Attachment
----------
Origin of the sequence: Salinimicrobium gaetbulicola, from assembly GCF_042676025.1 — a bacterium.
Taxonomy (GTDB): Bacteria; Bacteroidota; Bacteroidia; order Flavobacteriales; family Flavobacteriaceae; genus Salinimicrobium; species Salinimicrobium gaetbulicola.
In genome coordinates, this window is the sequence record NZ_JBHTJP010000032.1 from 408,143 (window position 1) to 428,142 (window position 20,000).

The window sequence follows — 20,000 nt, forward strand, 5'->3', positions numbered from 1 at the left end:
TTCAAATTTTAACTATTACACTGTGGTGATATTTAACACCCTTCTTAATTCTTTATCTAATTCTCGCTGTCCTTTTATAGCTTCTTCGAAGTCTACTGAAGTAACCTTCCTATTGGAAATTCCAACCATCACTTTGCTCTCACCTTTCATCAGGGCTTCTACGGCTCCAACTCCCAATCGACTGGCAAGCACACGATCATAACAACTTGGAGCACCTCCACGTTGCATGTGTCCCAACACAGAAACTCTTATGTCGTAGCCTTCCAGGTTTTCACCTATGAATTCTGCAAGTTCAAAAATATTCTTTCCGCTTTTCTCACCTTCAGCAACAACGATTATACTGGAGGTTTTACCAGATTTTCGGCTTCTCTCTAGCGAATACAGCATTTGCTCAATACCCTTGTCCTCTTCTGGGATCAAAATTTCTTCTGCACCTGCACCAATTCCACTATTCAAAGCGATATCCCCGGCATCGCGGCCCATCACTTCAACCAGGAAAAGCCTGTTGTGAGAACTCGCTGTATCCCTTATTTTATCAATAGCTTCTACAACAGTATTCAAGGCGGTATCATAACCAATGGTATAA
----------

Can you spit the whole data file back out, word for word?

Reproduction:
Origin of the sequence: Salinimicrobium gaetbulicola, from assembly GCF_042676025.1 — a bacterium.
Taxonomy (GTDB): Bacteria; Bacteroidota; Bacteroidia; order Flavobacteriales; family Flavobacteriaceae; genus Salinimicrobium; species Salinimicrobium gaetbulicola.
In genome coordinates, this window is the sequence record NZ_JBHTJP010000032.1 from 408,143 (window position 1) to 428,142 (window position 20,000).

The window sequence follows — 20,000 nt, forward strand, 5'->3', positions numbered from 1 at the left end:
TTCAAATTTTAACTATTACACTGTGGTGATATTTAACACCCTTCTTAATTCTTTATCTAATTCTCGCTGTCCTTTTATAGCTTCTTCGAAGTCTACTGAAGTAACCTTCCTATTGGAAATTCCAACCATCACTTTGCTCTCACCTTTCATCAGGGCTTCTACGGCTCCAACTCCCAATCGACTGGCAAGCACACGATCATAACAACTTGGAGCACCTCCACGTTGCATGTGTCCCAACACAGAAACTCTTATGTCGTAGCCTTCCAGGTTTTCACCTATGAATTCTGCAAGTTCAAAAATATTCTTTCCGCTTTTCTCACCTTCAGCAACAACGATTATACTGGAGGTTTTACCAGATTTTCGGCTTCTCTCTAGCGAATACAGCATTTGCTCAATACCCTTGTCCTCTTCTGGGATCAAAATTTCTTCTGCACCTGCACCAATTCCACTATTCAAAGCGATATCCCCGGCATCGCGGCCCATCACTTCAACCAGGAAAAGCCTGTTGTGAGAACTCGCTGTATCCCTTATTTTATCAATAGCTTCTACAACAGTATTCAAGGCGGTATCATAACCAATGGTATAA